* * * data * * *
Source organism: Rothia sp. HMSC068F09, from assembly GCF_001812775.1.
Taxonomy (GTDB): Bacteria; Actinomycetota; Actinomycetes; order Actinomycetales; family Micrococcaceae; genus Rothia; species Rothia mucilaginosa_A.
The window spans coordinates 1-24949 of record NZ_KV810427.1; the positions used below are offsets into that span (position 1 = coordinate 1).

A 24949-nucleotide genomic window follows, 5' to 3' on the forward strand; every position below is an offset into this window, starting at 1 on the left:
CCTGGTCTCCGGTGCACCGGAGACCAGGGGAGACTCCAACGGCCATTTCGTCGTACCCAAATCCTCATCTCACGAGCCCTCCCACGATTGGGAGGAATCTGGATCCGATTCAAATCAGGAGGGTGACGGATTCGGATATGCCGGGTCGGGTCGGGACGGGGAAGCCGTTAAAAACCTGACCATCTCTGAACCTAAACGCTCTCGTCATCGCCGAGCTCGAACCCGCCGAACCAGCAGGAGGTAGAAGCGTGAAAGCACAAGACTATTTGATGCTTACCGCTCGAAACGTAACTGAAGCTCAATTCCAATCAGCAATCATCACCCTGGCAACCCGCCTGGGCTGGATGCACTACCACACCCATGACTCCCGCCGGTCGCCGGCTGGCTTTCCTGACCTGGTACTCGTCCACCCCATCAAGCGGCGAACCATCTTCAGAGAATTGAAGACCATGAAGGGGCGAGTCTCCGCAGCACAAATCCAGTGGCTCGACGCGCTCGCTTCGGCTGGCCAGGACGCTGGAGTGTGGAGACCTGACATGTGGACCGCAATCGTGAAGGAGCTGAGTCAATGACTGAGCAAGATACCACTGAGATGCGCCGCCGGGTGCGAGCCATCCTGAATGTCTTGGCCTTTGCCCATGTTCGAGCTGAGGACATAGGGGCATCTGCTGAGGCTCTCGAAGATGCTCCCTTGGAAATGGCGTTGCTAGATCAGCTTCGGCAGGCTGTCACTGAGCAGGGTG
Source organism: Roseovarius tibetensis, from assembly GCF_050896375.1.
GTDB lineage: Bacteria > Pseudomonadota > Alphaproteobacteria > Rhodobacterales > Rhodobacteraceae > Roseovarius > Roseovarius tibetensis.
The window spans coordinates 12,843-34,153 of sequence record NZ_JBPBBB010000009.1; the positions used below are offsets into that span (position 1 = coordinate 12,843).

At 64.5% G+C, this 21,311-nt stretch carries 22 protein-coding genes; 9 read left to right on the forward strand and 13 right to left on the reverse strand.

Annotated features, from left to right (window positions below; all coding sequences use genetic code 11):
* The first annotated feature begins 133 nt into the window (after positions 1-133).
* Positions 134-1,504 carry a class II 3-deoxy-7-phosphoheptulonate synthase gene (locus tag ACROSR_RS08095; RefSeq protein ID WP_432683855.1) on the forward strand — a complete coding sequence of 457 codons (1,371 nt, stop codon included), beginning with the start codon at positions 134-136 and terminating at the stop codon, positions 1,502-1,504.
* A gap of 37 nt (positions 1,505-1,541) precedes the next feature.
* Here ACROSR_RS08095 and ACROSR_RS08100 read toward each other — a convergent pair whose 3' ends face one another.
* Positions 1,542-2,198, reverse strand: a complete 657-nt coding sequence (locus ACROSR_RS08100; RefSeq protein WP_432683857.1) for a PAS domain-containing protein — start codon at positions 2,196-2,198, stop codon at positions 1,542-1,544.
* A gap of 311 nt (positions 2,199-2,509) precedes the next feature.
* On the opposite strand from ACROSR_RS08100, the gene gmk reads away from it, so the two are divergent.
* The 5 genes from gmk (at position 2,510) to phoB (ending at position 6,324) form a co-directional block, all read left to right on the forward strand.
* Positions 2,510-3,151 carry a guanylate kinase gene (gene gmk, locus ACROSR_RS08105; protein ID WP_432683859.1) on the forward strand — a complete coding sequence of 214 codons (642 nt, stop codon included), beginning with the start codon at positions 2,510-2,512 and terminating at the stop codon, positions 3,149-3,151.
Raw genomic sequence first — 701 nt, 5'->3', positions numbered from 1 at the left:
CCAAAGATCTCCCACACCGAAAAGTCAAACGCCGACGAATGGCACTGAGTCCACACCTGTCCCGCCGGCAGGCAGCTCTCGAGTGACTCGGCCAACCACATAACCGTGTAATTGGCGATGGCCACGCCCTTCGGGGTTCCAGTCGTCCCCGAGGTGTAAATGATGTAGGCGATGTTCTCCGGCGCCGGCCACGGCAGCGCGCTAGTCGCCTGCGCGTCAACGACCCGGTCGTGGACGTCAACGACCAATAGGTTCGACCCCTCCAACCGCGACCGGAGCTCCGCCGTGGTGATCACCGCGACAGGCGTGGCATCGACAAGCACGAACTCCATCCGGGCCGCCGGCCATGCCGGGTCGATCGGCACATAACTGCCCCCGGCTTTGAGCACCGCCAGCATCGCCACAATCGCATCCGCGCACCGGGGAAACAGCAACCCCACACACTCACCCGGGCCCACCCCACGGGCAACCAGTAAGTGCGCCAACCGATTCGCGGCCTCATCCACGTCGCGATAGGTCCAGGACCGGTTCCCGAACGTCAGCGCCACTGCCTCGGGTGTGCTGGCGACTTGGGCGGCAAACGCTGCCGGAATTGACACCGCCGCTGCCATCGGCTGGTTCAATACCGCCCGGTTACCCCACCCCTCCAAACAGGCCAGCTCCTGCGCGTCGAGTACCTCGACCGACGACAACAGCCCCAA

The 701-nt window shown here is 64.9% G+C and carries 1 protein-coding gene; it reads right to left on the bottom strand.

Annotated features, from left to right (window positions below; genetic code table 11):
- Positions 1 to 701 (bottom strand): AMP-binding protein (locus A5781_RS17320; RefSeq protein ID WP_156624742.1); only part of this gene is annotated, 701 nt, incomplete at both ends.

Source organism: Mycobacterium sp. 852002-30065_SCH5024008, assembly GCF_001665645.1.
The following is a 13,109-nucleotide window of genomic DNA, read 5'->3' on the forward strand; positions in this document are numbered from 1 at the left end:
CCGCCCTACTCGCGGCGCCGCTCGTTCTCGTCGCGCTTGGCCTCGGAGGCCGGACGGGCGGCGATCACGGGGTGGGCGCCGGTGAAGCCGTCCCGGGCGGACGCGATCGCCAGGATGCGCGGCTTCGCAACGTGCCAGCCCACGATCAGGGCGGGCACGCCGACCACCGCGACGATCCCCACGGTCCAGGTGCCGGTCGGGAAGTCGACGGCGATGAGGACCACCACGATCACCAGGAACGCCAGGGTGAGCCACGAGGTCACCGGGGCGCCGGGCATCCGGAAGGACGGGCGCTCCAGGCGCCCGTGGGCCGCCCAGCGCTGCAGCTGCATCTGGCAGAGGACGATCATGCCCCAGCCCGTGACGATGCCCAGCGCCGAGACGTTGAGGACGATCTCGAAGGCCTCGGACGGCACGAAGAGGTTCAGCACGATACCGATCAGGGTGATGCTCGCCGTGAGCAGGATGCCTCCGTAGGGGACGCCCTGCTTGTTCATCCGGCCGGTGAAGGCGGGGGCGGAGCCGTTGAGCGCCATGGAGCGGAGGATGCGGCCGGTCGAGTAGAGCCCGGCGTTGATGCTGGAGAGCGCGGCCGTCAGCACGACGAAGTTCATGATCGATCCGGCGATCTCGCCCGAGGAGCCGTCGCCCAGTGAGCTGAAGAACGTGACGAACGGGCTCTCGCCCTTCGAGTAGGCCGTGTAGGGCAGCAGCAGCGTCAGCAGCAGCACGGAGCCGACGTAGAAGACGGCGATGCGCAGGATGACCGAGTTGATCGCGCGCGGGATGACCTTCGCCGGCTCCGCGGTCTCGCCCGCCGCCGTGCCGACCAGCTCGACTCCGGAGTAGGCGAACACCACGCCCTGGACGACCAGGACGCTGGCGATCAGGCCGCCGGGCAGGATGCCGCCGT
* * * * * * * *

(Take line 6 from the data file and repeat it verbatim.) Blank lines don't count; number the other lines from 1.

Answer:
Source organism: Roseovarius tibetensis, from assembly GCF_050896375.1.